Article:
Seed for pride in country sewn

The 2010 Fifa World Cup is a golden opportunity for South Africans to display their national pride, not only by getting behind Bafana Bafana, but also by knowing their national symbols.

The 2010 Fifa World Cup is a golden opportunity for South Africans to display their national pride, not only by getting behind Bafana Bafana, but also by knowing their national symbols.

The Department of Arts and Culture (DAC) are will run the campaign to expose the nation to the national symbols.

My 2010 School Adventure is in partnership with the Local Organising Committee and the departments of Basic Education and Sport and Recreation.

LOC chairperson Irvin Khoza said their aim was to make the global event appeal to every province and city across the country and the continent and they will use schools to achieve that.

The DAC is encouraging all South Africans to proudly display the national flag at their offices, homes, on their cars, anywhere that is suitable for the symbol to be placed.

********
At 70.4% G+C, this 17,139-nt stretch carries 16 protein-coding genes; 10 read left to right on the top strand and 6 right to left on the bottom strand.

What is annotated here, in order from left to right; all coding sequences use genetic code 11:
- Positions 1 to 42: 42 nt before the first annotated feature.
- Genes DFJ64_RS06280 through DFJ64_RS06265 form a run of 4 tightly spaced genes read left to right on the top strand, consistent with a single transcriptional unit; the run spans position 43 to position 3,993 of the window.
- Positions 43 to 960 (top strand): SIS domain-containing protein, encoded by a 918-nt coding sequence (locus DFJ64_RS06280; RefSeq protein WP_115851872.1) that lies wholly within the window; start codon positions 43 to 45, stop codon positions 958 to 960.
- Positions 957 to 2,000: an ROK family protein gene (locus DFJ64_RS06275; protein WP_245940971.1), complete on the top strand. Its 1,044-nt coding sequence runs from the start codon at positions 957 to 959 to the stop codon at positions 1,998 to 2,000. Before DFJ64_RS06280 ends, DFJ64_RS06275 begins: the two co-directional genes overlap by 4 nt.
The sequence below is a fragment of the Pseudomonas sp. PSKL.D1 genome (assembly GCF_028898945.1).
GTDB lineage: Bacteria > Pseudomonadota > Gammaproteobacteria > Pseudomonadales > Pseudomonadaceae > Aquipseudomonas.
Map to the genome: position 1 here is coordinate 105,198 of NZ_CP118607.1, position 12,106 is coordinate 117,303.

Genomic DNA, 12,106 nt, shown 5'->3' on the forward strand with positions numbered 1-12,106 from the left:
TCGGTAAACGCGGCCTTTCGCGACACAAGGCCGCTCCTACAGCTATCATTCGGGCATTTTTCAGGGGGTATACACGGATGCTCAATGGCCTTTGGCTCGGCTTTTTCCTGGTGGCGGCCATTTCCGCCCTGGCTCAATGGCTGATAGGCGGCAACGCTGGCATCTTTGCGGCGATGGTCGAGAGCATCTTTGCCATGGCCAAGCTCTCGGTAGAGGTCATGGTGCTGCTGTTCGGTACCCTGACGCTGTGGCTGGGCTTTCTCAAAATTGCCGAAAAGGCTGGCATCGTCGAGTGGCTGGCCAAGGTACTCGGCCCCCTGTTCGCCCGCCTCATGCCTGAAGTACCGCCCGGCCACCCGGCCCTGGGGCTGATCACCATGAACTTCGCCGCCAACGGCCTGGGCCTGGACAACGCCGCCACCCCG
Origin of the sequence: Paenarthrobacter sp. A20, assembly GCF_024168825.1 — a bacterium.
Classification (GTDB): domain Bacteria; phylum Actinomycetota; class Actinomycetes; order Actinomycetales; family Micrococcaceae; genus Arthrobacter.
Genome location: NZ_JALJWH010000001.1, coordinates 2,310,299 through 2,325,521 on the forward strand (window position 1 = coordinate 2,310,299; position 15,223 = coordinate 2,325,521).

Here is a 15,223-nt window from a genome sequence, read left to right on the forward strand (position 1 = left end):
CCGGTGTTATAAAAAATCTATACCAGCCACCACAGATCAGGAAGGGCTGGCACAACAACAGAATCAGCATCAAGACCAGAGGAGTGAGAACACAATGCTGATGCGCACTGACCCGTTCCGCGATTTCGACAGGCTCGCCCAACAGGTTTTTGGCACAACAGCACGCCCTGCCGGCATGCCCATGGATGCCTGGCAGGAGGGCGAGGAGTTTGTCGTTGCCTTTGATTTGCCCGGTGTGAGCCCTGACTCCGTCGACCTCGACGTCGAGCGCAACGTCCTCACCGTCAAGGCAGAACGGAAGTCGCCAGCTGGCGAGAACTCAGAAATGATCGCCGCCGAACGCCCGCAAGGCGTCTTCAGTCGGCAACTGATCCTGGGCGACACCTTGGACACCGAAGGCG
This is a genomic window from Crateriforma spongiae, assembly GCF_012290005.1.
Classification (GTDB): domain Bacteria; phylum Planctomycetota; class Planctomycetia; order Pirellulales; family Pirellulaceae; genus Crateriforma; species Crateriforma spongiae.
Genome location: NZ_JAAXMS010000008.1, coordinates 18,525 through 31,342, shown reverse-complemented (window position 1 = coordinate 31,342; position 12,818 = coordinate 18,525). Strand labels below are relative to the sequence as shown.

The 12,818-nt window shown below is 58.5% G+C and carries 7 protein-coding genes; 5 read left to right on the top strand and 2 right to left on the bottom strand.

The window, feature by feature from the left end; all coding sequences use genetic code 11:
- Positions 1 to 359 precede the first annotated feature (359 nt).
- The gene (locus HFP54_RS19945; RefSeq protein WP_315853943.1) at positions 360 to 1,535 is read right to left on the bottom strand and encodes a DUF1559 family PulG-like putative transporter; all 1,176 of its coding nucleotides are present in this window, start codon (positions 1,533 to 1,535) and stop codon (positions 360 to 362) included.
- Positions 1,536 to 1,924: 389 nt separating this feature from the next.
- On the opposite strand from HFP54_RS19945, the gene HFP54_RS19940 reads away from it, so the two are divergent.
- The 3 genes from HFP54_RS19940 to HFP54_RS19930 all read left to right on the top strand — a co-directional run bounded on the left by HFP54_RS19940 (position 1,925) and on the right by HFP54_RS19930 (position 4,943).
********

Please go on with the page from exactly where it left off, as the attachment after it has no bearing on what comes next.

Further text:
"All of our symbols have a special meaning to the people of the South Africa and are a visible representation of our African heritage, and the diverse nature of our communities," said DAC deputy minister Paul Mashatile.

DAC will also be promoting and helping people identify with the national animal, the springbok, the national flower, the King Protea, the national tree, the Yellowwood, the national fish, the Galjoen, the national bird, the Blue Crane plus the National Coat of Arms.

Dudu Mazibuko, DAC 2010 project manager, said they want to educate the nation on the appropriate use of the symbols, including that the national flag must never touch the ground, never be used as a table-cloth, or cover a statue or plaque at unveiling ceremonies.

"The national anthem should always be sung standing, with hats or caps removed," Mazibuko said.

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